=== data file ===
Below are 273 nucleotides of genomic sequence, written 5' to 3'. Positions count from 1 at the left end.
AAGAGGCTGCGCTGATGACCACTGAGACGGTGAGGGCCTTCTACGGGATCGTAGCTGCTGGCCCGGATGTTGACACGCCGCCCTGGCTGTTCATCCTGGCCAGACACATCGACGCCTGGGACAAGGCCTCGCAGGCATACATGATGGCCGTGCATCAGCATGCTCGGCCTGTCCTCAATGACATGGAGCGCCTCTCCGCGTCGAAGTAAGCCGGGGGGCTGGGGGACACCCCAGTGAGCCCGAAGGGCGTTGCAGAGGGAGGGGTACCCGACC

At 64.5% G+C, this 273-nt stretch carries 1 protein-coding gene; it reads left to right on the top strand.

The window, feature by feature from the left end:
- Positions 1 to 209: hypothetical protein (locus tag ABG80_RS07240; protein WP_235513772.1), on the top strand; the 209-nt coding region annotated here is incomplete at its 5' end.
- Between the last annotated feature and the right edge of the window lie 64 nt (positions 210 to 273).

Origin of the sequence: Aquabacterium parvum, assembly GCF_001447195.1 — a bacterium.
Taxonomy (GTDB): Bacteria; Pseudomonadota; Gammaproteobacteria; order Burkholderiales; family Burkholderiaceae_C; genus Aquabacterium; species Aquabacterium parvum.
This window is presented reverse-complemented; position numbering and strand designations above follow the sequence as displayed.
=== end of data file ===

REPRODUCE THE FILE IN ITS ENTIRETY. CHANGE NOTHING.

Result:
Below are 273 nucleotides of genomic sequence, written 5' to 3'. Positions count from 1 at the left end.
AAGAGGCTGCGCTGATGACCACTGAGACGGTGAGGGCCTTCTACGGGATCGTAGCTGCTGGCCCGGATGTTGACACGCCGCCCTGGCTGTTCATCCTGGCCAGACACATCGACGCCTGGGACAAGGCCTCGCAGGCATACATGATGGCCGTGCATCAGCATGCTCGGCCTGTCCTCAATGACATGGAGCGCCTCTCCGCGTCGAAGTAAGCCGGGGGGCTGGGGGACACCCCAGTGAGCCCGAAGGGCGTTGCAGAGGGAGGGGTACCCGACC

At 64.5% G+C, this 273-nt stretch carries 1 protein-coding gene; it reads left to right on the top strand.

The window, feature by feature from the left end:
- Positions 1 to 209: hypothetical protein (locus tag ABG80_RS07240; protein WP_235513772.1), on the top strand; the 209-nt coding region annotated here is incomplete at its 5' end.
- Between the last annotated feature and the right edge of the window lie 64 nt (positions 210 to 273).

Origin of the sequence: Aquabacterium parvum, assembly GCF_001447195.1 — a bacterium.
Taxonomy (GTDB): Bacteria; Pseudomonadota; Gammaproteobacteria; order Burkholderiales; family Burkholderiaceae_C; genus Aquabacterium; species Aquabacterium parvum.
This window is presented reverse-complemented; position numbering and strand designations above follow the sequence as displayed.